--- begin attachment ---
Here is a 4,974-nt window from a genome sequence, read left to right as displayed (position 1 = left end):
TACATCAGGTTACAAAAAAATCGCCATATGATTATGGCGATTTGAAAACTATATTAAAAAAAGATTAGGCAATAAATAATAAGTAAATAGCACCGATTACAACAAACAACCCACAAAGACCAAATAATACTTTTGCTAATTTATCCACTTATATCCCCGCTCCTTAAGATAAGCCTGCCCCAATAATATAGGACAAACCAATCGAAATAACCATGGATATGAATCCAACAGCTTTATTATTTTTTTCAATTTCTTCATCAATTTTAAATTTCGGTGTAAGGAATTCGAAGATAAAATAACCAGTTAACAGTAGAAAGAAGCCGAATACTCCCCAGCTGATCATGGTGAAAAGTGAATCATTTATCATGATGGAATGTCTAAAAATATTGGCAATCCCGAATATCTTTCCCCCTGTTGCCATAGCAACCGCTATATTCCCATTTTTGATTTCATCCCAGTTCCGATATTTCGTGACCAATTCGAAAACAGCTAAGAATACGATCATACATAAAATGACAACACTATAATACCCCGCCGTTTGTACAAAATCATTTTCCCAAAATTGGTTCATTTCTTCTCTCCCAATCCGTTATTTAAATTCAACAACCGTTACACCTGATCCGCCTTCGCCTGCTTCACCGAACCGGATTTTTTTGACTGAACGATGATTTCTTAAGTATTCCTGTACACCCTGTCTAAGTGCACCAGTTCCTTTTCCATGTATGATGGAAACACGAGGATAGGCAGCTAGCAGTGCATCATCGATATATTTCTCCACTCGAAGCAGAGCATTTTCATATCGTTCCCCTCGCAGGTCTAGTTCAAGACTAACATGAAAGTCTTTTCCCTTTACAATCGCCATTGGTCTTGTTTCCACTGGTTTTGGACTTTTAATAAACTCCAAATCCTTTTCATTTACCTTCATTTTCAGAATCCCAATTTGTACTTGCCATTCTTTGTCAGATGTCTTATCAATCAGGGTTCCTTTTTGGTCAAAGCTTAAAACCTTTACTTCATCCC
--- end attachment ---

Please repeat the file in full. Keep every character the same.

Here is a 4,974-nt window from a genome sequence, read left to right as displayed (position 1 = left end):
TACATCAGGTTACAAAAAAATCGCCATATGATTATGGCGATTTGAAAACTATATTAAAAAAAGATTAGGCAATAAATAATAAGTAAATAGCACCGATTACAACAAACAACCCACAAAGACCAAATAATACTTTTGCTAATTTATCCACTTATATCCCCGCTCCTTAAGATAAGCCTGCCCCAATAATATAGGACAAACCAATCGAAATAACCATGGATATGAATCCAACAGCTTTATTATTTTTTTCAATTTCTTCATCAATTTTAAATTTCGGTGTAAGGAATTCGAAGATAAAATAACCAGTTAACAGTAGAAAGAAGCCGAATACTCCCCAGCTGATCATGGTGAAAAGTGAATCATTTATCATGATGGAATGTCTAAAAATATTGGCAATCCCGAATATCTTTCCCCCTGTTGCCATAGCAACCGCTATATTCCCATTTTTGATTTCATCCCAGTTCCGATATTTCGTGACCAATTCGAAAACAGCTAAGAATACGATCATACATAAAATGACAACACTATAATACCCCGCCGTTTGTACAAAATCATTTTCCCAAAATTGGTTCATTTCTTCTCTCCCAATCCGTTATTTAAATTCAACAACCGTTACACCTGATCCGCCTTCGCCTGCTTCACCGAACCGGATTTTTTTGACTGAACGATGATTTCTTAAGTATTCCTGTACACCCTGTCTAAGTGCACCAGTTCCTTTTCCATGTATGATGGAAACACGAGGATAGGCAGCTAGCAGTGCATCATCGATATATTTCTCCACTCGAAGCAGAGCATTTTCATATCGTTCCCCTCGCAGGTCTAGTTCAAGACTAACATGAAAGTCTTTTCCCTTTACAATCGCCATTGGTCTTGTTTCCACTGGTTTTGGACTTTTAATAAACTCCAAATCCTTTTCATTTACCTTCATTTTCAGAATCCCAATTTGTACTTGCCATTCTTTGTCAGATGTCTTATCAATCAGGGTTCCTTTTTGGTCAAAGCTTAAAACCTTTACTTCATCCC